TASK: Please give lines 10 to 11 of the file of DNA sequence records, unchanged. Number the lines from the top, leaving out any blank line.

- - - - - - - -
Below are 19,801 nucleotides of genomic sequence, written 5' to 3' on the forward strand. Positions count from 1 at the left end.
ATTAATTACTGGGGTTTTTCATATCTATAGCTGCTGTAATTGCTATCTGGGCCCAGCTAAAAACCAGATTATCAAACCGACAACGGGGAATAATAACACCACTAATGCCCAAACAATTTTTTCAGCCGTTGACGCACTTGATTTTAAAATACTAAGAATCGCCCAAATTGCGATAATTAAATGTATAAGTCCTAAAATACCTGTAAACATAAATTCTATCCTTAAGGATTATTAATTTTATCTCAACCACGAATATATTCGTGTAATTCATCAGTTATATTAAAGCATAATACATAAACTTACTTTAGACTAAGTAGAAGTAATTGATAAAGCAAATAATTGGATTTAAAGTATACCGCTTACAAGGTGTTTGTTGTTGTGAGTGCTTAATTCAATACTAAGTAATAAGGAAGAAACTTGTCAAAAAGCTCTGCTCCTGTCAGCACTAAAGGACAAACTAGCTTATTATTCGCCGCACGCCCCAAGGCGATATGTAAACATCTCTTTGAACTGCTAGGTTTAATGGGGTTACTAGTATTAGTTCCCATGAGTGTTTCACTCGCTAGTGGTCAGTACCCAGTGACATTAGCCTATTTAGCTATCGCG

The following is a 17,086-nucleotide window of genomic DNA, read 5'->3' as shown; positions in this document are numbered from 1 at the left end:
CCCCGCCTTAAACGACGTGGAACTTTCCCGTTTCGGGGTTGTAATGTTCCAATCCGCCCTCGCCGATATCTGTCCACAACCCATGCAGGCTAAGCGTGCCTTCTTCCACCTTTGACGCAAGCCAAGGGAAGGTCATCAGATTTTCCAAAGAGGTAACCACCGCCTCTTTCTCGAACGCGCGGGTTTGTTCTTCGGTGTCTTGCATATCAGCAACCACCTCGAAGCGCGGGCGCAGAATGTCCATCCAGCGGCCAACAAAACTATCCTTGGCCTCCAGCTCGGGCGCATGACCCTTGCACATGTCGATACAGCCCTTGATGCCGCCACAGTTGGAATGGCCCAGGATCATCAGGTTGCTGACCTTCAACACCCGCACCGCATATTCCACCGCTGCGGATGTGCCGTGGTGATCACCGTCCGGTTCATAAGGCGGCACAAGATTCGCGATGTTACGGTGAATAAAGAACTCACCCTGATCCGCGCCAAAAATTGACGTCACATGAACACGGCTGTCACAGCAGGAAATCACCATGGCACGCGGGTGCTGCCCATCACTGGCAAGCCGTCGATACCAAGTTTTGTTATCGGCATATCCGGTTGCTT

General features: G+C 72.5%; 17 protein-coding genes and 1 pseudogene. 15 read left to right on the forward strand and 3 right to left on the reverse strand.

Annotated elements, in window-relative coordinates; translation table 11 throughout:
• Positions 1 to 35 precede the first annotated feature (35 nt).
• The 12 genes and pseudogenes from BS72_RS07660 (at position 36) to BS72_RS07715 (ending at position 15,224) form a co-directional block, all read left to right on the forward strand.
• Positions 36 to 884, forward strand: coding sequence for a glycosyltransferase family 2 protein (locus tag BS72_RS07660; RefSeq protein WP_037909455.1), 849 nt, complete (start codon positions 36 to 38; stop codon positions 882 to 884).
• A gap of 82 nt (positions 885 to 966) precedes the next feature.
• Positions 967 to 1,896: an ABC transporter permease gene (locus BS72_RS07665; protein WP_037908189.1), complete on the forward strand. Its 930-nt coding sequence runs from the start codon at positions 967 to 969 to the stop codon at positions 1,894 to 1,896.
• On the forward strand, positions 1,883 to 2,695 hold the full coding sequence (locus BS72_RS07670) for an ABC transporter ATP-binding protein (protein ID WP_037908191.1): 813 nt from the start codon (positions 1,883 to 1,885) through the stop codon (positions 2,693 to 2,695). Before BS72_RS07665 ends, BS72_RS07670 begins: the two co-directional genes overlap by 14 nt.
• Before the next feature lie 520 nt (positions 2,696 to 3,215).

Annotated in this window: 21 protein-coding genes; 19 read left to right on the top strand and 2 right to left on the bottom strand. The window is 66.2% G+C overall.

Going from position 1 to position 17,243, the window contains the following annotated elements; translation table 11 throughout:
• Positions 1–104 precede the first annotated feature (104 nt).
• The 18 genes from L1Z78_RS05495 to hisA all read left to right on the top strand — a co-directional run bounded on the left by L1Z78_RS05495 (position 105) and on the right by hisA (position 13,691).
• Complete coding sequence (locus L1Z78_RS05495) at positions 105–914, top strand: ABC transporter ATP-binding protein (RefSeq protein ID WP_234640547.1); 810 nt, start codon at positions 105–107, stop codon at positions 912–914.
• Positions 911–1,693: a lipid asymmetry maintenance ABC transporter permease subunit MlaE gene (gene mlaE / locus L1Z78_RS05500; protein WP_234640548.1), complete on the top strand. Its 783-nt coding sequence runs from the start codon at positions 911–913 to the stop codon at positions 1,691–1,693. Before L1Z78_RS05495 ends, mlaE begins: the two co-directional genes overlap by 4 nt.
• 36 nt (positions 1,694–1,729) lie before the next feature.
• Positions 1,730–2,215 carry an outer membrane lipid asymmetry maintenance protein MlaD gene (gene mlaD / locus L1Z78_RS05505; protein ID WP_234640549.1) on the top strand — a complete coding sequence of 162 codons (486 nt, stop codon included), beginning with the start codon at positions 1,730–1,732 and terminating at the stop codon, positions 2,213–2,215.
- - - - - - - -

• A gap of 82 nt (positions 885 to 966) precedes the next feature.
• Positions 967 to 1,896: an ABC transporter permease gene (locus BS72_RS07665; protein WP_037908189.1), complete on the forward strand. Its 930-nt coding sequence runs from the start codon at positions 967 to 969 to the stop codon at positions 1,894 to 1,896.